I’ll do a proper post some time soon, but here’s a quick pointer to tonight’s episode of Stilgherrian Live, uploaded for your viewing pleasure.
[This article was first published in Crikey yesterday.]
This morning Australians woke to the news that Google’s Street View has taken photos of their street, their office, their school — their home! — and published them for all to see. Doubtless we’ll now see a flood of stories screeching “Invasion of privacy!” Hardly.
A picture taken on a public street isn’t “private”. A house is a visible, physical object that anyone can walk past and photograph. Its address is a known fact. Anyone can post pictures online with a description. Real estate agents do it all the time. All Google has done is photographed “everywhere” all at once, and given us the results.
Worried that knowledge of who lives in your house will become public? That data is already available — in the phone book, in most cases, or the electoral roll. If you’ve done any renovations recently, there’s probably even a floor plan of your house on your local council’s website.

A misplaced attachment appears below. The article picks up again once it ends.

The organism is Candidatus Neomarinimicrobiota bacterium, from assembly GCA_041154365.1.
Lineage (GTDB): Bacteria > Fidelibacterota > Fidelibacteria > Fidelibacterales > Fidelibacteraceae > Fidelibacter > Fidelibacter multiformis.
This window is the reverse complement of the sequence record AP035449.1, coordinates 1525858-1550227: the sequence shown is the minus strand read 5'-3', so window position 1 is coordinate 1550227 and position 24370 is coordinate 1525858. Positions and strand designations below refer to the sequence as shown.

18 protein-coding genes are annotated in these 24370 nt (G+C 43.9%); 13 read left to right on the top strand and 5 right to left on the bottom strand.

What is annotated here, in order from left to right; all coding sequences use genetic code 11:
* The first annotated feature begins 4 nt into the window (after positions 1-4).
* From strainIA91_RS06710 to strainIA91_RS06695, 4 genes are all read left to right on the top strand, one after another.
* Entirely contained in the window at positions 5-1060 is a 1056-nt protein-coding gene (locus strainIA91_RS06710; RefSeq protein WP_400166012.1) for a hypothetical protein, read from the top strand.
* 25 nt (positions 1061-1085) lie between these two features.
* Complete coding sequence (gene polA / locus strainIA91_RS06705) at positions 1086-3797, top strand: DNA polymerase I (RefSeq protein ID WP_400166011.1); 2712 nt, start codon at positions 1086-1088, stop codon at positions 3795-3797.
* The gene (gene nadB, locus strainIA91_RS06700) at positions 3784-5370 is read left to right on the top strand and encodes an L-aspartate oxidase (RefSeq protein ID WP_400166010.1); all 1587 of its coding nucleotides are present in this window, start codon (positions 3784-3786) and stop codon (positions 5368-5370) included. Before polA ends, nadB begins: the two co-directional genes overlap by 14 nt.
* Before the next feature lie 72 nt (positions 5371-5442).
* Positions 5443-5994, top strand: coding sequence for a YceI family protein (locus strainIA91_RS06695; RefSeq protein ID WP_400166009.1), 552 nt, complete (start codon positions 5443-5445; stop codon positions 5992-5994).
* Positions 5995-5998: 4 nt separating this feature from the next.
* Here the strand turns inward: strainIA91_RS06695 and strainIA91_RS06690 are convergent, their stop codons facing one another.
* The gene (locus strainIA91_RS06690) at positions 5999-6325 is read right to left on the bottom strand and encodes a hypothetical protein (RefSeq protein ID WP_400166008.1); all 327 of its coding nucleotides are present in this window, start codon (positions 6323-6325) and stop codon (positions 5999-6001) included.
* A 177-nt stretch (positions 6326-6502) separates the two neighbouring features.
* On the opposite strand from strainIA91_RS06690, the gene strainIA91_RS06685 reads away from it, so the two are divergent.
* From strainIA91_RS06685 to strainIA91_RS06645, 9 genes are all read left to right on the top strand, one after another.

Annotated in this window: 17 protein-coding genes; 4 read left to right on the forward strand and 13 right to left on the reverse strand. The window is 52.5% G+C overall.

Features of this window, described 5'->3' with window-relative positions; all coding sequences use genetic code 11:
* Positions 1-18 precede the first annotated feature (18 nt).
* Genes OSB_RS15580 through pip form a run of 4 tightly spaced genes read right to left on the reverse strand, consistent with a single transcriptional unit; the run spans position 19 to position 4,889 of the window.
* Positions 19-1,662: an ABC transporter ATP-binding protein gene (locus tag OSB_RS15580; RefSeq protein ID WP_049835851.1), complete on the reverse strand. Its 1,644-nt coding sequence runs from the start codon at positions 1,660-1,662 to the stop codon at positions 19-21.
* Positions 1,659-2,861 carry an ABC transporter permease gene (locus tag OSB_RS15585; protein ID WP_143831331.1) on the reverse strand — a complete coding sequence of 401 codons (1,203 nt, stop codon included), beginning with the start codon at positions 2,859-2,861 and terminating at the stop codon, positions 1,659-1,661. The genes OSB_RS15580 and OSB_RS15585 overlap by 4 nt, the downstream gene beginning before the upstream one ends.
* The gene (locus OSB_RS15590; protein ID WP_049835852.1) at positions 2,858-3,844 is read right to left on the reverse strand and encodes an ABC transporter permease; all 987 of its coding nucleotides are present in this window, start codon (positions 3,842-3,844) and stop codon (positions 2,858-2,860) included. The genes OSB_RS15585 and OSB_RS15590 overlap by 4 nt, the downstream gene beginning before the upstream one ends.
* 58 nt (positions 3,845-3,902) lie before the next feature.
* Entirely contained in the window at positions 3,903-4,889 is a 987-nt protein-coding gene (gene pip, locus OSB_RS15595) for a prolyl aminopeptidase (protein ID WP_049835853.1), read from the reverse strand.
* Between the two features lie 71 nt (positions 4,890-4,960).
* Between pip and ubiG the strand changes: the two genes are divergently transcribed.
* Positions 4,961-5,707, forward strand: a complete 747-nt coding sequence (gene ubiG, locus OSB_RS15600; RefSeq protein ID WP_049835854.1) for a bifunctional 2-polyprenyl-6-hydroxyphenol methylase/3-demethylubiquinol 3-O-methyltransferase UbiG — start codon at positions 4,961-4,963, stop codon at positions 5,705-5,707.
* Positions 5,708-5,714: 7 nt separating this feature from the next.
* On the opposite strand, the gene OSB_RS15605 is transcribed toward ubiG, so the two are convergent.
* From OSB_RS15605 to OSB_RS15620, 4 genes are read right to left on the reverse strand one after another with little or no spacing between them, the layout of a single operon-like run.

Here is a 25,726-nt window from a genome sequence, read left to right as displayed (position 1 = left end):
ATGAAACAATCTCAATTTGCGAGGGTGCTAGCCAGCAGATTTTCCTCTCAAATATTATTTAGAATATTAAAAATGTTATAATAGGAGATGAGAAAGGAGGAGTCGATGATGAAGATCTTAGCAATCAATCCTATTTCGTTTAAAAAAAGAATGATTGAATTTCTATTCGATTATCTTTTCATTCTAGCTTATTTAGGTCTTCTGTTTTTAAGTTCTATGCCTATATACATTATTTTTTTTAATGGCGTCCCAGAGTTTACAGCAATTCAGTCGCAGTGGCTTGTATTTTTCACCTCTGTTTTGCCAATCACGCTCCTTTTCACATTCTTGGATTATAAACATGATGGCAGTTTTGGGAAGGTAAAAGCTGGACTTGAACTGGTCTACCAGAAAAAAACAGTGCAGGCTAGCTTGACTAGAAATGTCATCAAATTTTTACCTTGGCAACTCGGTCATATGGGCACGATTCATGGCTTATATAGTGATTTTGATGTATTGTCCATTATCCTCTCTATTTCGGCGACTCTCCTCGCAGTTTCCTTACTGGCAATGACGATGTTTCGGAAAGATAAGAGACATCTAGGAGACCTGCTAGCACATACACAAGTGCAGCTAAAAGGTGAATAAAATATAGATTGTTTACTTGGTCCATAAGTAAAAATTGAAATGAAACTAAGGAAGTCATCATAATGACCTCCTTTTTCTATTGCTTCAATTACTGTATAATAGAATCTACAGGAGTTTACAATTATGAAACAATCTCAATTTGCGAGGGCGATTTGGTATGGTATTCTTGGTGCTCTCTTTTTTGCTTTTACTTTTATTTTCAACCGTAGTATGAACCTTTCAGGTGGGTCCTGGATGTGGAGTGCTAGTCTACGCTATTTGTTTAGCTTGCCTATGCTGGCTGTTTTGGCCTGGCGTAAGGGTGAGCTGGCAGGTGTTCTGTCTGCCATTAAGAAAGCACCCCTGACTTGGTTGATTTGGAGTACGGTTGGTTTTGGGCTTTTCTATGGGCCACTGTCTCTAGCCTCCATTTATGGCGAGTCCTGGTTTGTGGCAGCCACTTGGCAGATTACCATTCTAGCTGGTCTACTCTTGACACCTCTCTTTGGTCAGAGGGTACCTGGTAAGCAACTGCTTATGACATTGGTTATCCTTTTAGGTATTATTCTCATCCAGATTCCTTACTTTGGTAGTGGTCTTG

Besides, when you use Street View, chances are the very first thing you’ll look up is your own home. Knowing this, Google can simply cross-match that with everything they already know about you: every Google search you’ve done, every link you’ve followed, every YouTube video you’ve watched — and, if a website uses the “free” Google Analytics or runs Google AdSense advertising, Google also knows about every such website you’ve ever visited. Congratulations, you just let them write your address across the top of their dossier!
And isn’t Google owned by the CIA anyway? Beware The Googling… ! [Insert maniacal laugh here.]
Continue reading “Crikey: Oh no, Google took a photo of my house!”
Ah, there’s a lovely microcosm of human relationships represented in this pairing of GoogleAds. What’s makes it even more curious is that I found it on a web page which shows us a graphic about the global people smuggling trade.